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Conjectures and Questions from Gerald Sacks’s Degrees of Unsolvability
 Archive for Mathematical Logic
, 1993
"... We describe the important role that the conjectures and questions posed at the end of the two editions of Gerald Sacks's Degrees of Unsolvability have had in the development of recursion theory over the past thirty years. Gerald Sacks has had a major influence on the development of logic, parti ..."
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Cited by 4 (1 self)
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We describe the important role that the conjectures and questions posed at the end of the two editions of Gerald Sacks's Degrees of Unsolvability have had in the development of recursion theory over the past thirty years. Gerald Sacks has had a major influence on the development of logic, particularly recursion theory, over the past thirty years through his research, writing and teaching. Here, I would like to concentrate on just one instance of that influence that I feel has been of special significance to the study of the degrees of unsolvability in general and on my own work in particular the conjectures and questions posed at the end of the two editions of Sacks's first book, the classic monograph Degrees of Unsolvability (Annals
On the Structures Inside TruthTable Degrees
 Forschungsberichte Mathematische Logik 29 / 1997, Mathematisches Institut, Universitat
, 1997
"... . The following theorems on the structure inside nonrecursive truthtable degrees are established: Degtev's result that the number of bounded truthtable degrees inside a truthtable degree is at least two is improved by showing that this number is infinite. There are even infinite chains and ..."
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Cited by 4 (2 self)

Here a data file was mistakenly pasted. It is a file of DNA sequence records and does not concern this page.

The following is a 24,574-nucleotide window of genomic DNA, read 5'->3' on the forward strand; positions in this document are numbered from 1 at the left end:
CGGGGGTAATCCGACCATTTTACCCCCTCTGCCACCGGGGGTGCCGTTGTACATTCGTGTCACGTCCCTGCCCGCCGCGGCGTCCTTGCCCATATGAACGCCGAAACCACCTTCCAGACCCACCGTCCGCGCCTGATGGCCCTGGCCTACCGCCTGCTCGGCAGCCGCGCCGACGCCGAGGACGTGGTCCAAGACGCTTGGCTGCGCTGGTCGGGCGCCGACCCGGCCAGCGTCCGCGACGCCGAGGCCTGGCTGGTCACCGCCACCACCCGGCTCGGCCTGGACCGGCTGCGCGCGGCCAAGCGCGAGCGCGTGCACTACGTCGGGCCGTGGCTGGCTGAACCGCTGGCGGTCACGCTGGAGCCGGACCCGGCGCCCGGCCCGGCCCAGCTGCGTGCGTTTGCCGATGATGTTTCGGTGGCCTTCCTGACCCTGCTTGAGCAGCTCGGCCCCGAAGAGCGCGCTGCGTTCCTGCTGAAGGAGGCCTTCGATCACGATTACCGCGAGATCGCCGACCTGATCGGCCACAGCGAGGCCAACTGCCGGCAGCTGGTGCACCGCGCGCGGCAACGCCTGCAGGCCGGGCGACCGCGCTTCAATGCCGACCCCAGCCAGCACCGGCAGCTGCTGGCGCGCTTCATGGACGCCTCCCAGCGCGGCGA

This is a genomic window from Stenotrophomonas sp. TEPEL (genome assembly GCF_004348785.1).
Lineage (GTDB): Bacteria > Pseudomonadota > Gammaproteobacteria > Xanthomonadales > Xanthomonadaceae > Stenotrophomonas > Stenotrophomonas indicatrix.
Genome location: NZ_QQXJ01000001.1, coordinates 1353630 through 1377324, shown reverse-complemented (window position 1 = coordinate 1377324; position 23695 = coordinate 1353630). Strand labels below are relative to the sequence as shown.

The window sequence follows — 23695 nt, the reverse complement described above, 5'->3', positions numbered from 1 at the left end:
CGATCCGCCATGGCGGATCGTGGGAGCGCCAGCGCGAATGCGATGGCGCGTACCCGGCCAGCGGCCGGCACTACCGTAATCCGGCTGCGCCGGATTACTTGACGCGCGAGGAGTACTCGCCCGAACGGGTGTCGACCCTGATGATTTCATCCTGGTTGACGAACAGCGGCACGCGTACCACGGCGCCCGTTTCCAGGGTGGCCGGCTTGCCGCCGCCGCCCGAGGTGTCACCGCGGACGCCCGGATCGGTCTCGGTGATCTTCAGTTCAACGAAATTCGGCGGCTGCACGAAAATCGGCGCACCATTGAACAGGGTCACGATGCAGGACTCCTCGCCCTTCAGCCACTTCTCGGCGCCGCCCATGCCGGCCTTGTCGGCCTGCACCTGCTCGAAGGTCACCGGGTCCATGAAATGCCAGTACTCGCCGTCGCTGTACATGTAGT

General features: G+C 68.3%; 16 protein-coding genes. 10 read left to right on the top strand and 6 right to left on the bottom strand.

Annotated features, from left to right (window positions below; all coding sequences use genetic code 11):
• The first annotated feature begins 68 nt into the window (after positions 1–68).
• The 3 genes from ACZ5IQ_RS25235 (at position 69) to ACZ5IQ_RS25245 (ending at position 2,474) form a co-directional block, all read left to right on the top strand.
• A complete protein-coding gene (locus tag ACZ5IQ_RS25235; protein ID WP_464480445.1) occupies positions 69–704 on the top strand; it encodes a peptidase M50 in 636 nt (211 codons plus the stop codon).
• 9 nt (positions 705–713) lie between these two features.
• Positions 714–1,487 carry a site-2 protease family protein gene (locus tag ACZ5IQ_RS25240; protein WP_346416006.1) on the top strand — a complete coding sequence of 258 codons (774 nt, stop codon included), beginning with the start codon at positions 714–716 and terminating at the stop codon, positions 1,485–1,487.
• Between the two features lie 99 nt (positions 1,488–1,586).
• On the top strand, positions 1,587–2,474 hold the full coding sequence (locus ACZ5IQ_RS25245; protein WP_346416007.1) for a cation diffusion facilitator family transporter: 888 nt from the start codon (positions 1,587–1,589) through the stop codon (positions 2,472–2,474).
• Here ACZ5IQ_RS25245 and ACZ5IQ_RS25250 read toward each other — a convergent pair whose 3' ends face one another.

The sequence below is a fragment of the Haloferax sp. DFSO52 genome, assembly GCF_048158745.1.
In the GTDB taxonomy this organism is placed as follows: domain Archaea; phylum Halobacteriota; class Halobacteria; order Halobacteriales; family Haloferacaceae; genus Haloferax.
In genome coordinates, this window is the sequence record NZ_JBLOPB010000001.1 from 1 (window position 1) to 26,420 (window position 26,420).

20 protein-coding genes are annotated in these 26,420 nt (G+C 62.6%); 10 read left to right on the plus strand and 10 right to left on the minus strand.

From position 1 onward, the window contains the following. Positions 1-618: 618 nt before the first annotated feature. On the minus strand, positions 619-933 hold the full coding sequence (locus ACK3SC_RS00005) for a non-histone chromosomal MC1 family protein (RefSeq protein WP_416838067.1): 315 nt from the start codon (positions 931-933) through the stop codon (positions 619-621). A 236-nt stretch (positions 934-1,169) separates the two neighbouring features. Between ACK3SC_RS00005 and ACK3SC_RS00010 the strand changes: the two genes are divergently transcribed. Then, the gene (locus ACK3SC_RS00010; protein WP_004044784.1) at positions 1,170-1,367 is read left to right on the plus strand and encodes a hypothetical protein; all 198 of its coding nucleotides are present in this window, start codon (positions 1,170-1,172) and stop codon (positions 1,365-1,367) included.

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. The following theorems on the structure inside nonrecursive truthtable degrees are established: Degtev's result that the number of bounded truthtable degrees inside a truthtable degree is at least two is improved by showing that this number is infinite. There are even infinite chains and antichains of bounded truthtable degrees inside the truthtable degrees which implies an affirmative answer to a question of Jockusch whether every truthtable degree contains an infinite antichain of manyone degrees. Some but not all truthtable degrees have a least bounded truthtable degree. The technique to construct such a degree is used to solve an open problem of Beigel, Gasarch and Owings: there are Turing degrees (constructed as hyperimmunefree truthtable degrees) which consist only of 2subjective sets and do therefore not contain any objective set. Furthermore a truthtable degree consisting of three positive degrees is constructed where one positive degree consists of enum...
On the Orbits of Computable Enumerable Sets
, 2007
"... The goal of this paper is to show there is a single orbit of the c.e. sets with inclusion, E, such that the question of membership in this orbit is Σ1 1complete. This result and proof have a number of nice corollaries: the Scott rank of E is ωCK 1 + 1; not all orbits are elementarily definable; th ..."
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Cited by 3 (3 self)
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The goal of this paper is to show there is a single orbit of the c.e. sets with inclusion, E, such that the question of membership in this orbit is Σ1 1complete. This result and proof have a number of nice corollaries: the Scott rank of E is ωCK 1 + 1; not all orbits are elementarily definable; there is no arithmetic description of all orbits of E; for all finite α ≥ 9, there is a properly ∆0 α orbit (from the proof).